Bill would lower drinking age in state to 19

The legal drinking age would be only 19 in Wisconsin under a bill circulated by the former president of the Tavern League and two other Republican lawmakers.

The proposal unveiled Wednesday calls for lowering the drinking age from the current minimum of 21 only if Wisconsin would not lose its federal highway funds. A federal law passed in 1984 penalized states with a reduction in federal highway money if they didn’t have a minimum drinking age of 21.

Representatives Adam Jarchow, Cindi Duchow and Rob Swearingen, the former Tavern League president, are circulating the bill.

The bill sponsors say that at age 19 “there are very few things that you cannot do,” but drinking is one of them.

They say lowering the drinking age would negate the need to spend “countless hours and hundreds of thousands of dollars” enforcing drinking laws, especially on college campuses.

“I think generally speaking, consenting adults should be able to engage in these kind of activities without the government getting in the way. I see no reason why we can send young men and women off to war but they can’t have a beer,” Jarchow said.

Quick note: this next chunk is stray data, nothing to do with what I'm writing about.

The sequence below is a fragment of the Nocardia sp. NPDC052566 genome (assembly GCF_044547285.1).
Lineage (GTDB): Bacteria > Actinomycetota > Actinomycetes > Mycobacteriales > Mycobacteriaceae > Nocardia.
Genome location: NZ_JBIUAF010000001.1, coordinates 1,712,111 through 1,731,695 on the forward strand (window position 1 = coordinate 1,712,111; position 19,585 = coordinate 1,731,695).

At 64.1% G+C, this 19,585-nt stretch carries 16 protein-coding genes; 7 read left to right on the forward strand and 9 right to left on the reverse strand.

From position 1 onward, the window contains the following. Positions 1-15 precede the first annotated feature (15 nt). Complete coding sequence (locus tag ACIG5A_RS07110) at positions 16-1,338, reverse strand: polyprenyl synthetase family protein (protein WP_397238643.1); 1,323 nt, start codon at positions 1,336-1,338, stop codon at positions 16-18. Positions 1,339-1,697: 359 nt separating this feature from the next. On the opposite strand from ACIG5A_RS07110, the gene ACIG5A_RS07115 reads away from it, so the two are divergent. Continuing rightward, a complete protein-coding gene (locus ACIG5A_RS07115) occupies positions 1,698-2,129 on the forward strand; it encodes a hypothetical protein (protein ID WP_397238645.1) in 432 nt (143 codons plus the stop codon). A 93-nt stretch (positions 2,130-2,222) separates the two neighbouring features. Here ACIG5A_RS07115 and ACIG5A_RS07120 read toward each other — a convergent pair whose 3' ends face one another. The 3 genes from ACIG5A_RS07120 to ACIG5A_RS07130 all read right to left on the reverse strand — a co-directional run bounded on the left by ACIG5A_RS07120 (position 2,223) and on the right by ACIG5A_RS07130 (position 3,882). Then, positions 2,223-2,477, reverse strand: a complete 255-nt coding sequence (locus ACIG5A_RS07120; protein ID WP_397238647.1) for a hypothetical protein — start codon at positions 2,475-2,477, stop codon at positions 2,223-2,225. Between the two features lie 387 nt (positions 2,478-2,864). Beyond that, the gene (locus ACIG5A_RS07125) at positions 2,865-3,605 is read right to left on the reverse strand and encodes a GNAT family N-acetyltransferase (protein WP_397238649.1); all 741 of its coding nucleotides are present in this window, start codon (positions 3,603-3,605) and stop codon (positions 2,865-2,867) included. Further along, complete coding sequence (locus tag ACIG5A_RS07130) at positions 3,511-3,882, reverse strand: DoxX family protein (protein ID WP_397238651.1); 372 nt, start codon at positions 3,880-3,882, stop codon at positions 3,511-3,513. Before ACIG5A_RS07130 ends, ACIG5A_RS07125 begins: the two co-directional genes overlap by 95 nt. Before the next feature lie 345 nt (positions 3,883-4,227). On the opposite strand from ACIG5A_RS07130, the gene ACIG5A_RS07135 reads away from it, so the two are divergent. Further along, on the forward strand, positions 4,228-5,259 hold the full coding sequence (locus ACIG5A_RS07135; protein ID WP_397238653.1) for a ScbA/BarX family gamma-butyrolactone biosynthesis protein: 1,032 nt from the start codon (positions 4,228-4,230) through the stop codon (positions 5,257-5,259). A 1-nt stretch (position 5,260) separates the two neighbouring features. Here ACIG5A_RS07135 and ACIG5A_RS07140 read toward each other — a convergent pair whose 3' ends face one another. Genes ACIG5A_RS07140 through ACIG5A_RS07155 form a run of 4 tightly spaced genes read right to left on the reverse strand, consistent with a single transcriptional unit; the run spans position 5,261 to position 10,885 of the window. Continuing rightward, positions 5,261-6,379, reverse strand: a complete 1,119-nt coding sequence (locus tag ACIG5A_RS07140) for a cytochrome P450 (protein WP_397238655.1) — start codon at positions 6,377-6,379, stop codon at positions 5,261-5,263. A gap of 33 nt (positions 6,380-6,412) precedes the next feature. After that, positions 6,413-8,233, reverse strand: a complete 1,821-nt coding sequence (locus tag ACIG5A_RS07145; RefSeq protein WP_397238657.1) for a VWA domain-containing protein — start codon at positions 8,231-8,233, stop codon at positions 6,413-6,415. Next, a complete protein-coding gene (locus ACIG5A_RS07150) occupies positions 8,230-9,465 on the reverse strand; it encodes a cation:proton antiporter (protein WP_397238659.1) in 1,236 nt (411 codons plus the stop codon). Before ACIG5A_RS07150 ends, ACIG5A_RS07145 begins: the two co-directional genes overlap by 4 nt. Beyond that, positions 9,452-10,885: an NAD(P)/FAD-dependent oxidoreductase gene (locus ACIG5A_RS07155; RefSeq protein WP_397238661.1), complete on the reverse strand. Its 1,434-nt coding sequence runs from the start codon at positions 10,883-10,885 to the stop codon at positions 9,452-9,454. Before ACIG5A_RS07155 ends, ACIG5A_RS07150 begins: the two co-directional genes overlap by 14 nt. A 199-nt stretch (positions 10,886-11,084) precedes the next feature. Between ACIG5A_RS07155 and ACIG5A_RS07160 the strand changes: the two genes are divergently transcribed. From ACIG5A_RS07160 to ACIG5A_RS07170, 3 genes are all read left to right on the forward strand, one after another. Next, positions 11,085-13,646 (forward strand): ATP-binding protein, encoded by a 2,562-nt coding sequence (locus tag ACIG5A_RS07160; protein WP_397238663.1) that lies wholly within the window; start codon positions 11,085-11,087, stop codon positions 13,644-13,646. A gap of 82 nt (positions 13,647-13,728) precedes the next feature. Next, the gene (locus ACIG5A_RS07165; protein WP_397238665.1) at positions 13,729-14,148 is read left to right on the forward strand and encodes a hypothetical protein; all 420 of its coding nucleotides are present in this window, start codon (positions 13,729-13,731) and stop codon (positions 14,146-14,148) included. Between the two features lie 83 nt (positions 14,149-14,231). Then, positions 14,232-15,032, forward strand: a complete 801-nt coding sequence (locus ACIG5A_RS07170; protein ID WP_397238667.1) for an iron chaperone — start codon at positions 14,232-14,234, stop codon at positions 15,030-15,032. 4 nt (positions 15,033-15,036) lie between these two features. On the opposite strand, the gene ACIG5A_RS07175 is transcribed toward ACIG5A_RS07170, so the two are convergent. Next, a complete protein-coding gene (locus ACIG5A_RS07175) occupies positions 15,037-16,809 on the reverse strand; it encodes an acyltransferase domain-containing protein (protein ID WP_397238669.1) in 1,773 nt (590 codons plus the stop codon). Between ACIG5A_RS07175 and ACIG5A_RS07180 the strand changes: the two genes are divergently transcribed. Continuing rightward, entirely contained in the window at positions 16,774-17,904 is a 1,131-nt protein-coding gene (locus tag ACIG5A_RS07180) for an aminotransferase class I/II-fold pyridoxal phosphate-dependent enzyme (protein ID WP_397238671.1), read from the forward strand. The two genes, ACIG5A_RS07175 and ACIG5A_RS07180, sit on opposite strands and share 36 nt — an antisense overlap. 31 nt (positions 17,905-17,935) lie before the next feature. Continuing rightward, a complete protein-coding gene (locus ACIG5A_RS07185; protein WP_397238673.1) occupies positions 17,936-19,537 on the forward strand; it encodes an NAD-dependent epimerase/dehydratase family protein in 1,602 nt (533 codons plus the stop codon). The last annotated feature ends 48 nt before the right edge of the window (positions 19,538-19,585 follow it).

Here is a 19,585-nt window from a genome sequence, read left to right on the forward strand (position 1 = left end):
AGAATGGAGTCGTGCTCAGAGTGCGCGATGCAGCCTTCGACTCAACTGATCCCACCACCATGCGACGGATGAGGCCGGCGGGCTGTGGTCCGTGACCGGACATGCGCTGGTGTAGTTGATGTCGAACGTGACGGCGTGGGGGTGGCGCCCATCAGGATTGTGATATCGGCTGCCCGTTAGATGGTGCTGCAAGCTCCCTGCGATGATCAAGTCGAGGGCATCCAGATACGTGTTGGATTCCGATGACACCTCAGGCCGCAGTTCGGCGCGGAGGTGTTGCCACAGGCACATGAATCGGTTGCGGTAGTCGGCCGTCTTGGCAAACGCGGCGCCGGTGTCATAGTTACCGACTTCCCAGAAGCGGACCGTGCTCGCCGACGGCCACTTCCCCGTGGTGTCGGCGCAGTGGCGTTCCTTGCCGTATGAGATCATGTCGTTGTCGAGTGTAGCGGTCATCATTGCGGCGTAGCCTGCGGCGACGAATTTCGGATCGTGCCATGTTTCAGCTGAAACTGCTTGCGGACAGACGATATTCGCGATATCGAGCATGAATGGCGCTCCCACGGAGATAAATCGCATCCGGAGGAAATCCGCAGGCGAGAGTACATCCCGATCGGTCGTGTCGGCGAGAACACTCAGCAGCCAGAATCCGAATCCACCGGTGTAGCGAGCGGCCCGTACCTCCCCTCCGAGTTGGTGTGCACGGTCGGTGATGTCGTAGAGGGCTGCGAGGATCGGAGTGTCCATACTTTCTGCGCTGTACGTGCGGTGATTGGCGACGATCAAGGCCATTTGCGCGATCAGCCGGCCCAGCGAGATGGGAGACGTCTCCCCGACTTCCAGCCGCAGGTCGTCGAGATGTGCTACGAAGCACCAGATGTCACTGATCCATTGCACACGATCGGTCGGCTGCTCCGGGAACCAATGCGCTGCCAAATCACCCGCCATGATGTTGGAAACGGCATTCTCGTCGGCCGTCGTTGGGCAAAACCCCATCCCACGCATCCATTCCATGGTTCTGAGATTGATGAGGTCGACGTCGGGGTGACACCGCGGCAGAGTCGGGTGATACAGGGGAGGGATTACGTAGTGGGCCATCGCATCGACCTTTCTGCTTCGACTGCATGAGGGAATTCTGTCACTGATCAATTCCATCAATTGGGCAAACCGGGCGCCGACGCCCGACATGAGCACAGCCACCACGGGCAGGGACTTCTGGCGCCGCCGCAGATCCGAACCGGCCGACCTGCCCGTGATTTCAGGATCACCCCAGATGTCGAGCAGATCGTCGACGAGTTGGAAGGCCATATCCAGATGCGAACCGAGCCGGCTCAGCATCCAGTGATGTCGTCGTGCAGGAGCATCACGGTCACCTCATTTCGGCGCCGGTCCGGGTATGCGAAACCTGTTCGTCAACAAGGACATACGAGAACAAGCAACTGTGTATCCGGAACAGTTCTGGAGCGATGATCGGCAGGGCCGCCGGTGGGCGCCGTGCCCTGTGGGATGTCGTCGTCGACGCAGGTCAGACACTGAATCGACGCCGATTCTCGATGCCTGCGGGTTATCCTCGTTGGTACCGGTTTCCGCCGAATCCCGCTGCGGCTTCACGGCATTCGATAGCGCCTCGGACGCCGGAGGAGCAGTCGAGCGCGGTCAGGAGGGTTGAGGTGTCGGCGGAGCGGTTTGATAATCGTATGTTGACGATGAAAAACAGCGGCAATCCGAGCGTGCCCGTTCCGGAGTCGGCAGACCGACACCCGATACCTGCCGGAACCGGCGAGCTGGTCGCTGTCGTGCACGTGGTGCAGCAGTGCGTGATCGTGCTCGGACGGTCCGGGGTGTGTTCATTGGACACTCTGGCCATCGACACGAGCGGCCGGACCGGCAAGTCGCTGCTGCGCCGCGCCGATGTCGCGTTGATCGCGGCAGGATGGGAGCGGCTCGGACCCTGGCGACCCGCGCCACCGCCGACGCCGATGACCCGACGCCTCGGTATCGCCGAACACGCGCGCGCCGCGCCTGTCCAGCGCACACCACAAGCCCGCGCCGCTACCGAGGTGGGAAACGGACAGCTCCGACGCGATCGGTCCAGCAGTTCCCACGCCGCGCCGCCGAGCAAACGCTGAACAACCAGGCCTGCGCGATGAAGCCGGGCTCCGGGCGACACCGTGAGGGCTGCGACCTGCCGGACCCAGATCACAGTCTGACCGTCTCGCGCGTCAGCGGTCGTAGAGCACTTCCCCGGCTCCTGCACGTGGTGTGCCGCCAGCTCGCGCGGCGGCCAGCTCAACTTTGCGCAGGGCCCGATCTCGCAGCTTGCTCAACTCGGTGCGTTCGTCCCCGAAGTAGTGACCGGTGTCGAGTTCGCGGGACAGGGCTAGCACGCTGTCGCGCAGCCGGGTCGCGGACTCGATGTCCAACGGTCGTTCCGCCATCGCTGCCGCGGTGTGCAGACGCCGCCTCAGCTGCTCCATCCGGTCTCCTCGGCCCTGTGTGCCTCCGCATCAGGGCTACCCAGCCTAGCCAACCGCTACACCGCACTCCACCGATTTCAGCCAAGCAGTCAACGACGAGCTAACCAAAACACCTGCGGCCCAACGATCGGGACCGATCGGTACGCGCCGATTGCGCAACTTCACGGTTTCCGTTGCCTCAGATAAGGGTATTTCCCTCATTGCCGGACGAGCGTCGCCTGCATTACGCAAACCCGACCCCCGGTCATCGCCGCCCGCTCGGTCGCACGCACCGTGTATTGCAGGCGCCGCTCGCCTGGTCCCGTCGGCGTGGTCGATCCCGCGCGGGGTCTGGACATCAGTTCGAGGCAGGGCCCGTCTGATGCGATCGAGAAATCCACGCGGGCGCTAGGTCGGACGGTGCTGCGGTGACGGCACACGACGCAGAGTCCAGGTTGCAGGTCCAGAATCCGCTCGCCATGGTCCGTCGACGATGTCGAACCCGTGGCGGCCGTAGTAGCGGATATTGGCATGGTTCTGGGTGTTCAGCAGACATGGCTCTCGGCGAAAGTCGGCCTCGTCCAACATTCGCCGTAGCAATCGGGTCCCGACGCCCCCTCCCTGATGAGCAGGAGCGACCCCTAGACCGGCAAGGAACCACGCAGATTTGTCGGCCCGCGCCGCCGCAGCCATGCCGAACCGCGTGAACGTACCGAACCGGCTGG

The bill will only go into effect if Wisconsin doesn’t lose federal highway funds as a result —
something in which Jarchow is confident.

“Part of the campaign promises that were made by the Republicans in Congress and President Trump was that they were pro-federalism meaning they were pro-devolving federal power back to the states,” Jarchow said.

At a local level, Madison Mayor Paul Soglin said he isn’t opposed to the age change as long as educational campaigns, better resources for alcoholism, and a mechanism to get folks in the bar and liquor industry to pay more for policing and those resources are put in place.

“It’s not fair to take it out of the general fund from people living throughout the city who don’t spend a lot of time consuming alcohol in bars,” Soglin said.